Fracture patterns and their origin in the Upper Devonian Antrim Shale gas reservoir of the Michigan basin: A review
Robert T. Ryder
Open-File Report 96-23
PATTERNS OF GAS PRODUCTION AND CHEMISTRY OF ASSOCIATED RESERVOIR WATER
The influence of fractures on gas production is demonstrated by a plot of fracture frequency, measured from fracture-detection logs in three wells in Otsego County, against gas production from these wells (Decker, 1992). The plot shows a direct relationship between fracture frequency and gas production. The three wells used in the plot were also used in fracture studies by Decker and others (1992) and Caramanica (1993). Gas production from the three wells, measured over 24 hours, ranged from 243 to 500 thousand cubic feet of gas per day (MCFGPD). Accompanying water production from the wells ranged from 25 to 85 barrels of water per day (BWPD). All the wells are vertical, received similar stimulation treatment, and were tested for their gas yield at similar times in their production history.
Average gas production for Otsego County wells in March 1993 was contoured by Richards, Walter, and others (1994). A strong northeast-southwest trend in the 100- and 200-MCFGPD contours imply that "sweet spots" in the producing trend are controlled by the northeast-southwest fracture set. Moreover, contoured variations in water chemistry (e.g. HCO3- ion) across the gas-producing trend show the same northeast-southwest trend as the gas production (Walter and others, 1993; Richards, Walter, and others, 1994).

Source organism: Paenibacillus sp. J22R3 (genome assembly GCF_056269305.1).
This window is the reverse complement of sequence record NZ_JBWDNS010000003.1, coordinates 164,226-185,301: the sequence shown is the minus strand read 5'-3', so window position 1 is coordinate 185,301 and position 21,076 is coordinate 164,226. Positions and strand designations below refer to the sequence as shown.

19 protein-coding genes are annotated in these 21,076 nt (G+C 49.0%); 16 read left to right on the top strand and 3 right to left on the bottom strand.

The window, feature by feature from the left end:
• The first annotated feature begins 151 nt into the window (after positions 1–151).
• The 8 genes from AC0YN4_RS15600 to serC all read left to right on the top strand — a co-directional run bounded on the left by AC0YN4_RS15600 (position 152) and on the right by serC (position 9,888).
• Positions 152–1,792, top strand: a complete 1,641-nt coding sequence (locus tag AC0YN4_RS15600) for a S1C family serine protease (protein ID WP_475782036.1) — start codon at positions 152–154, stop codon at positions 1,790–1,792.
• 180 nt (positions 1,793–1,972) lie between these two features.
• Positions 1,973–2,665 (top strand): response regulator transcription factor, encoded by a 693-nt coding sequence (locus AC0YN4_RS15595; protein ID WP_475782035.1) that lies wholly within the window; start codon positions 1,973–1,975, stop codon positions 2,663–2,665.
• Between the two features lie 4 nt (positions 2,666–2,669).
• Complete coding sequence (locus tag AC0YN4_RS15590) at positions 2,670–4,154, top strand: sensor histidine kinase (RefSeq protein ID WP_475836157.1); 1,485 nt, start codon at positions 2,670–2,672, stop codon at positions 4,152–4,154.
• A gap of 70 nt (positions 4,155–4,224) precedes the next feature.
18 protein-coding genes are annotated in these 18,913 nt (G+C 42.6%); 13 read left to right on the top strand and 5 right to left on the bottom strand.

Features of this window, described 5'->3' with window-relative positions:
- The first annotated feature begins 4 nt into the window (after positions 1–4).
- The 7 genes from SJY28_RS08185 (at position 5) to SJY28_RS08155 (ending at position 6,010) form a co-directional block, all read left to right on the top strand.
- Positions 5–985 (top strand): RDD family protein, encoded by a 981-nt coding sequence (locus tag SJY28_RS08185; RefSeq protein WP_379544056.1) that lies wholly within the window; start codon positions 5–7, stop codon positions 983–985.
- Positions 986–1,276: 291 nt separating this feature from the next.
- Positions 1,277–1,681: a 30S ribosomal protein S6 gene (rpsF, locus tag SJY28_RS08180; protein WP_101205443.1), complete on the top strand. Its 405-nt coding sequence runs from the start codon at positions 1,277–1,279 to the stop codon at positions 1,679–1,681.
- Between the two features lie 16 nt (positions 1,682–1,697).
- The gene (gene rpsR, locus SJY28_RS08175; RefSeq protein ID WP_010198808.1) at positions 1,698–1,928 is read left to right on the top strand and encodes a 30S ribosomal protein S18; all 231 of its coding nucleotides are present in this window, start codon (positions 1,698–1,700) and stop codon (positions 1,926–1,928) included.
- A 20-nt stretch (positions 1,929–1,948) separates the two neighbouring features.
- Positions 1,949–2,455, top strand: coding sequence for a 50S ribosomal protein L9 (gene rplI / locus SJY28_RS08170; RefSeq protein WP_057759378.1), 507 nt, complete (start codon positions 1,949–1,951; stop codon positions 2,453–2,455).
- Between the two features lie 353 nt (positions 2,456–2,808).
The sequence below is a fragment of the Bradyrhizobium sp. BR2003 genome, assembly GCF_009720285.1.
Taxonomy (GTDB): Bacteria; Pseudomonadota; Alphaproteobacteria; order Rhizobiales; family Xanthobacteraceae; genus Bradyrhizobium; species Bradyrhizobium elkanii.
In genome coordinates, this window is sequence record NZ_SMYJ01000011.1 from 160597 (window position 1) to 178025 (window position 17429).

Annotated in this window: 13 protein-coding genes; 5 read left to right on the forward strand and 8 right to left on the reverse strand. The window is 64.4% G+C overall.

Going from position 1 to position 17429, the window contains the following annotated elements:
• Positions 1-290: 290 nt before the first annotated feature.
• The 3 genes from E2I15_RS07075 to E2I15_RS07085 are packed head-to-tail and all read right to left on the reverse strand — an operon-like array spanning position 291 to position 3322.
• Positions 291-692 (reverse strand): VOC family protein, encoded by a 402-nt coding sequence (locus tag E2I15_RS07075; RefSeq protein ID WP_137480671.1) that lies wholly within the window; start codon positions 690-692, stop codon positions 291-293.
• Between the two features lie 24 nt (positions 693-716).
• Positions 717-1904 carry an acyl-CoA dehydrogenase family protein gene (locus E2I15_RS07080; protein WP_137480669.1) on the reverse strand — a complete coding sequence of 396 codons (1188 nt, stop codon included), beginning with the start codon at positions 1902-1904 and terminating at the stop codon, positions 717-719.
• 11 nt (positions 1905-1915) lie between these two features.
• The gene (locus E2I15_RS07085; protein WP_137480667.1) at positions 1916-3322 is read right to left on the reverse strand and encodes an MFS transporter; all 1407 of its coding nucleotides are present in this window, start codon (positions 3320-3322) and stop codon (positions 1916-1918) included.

Gas production superimposed on the 28-township regional structure map of Decker and others (1992)(fig. 8) provides an insight to the influence of large- and small-scale structures on gas production and fracture frequency. Because most gas production in the Antrim Shale is reported by lease or project rather than by well, it is expressed on the map as average gas flow rates per quarter township. The highest gas production per quarter township in the region, 100 to 225 MCFGPD, is in south-central to southeastern Otsego County (fig. 8) where structures are characterized by small-scale flexures and terraces (Decker and others, 1992). Somewhat surprisingly, the production is rather low (12 to 86 MCFGPD) along the prominent southeast-plunging anticlinal nose in western Otsego County shown on 1:1,000,000 scale maps by Fisher (1980). The one exception is an 8 sq mi area in western Otsego County and adjoining Antrim County where gas production ranges from 113 to 123 MCFGPD (fig. 8).
A comparison of gas production and structural configuration in the 4-township "sweet spot" of southern Otsego County also shows that the best gas production, and probably the highest fracture frequency, is not necessarily associated with the most obvious anticlines and anticlinal noses(fig. 9). Production assigned to each of the 200+ wells in the data set was prorated from net production data for a given lease. Although good production rates in the 4-township area are associated with the easily recognized south- to southwest-plunging anticlinal nose interrupted by small-scale flexures and terraces, better production is generally located on the west flank of the structure (fig. 10).
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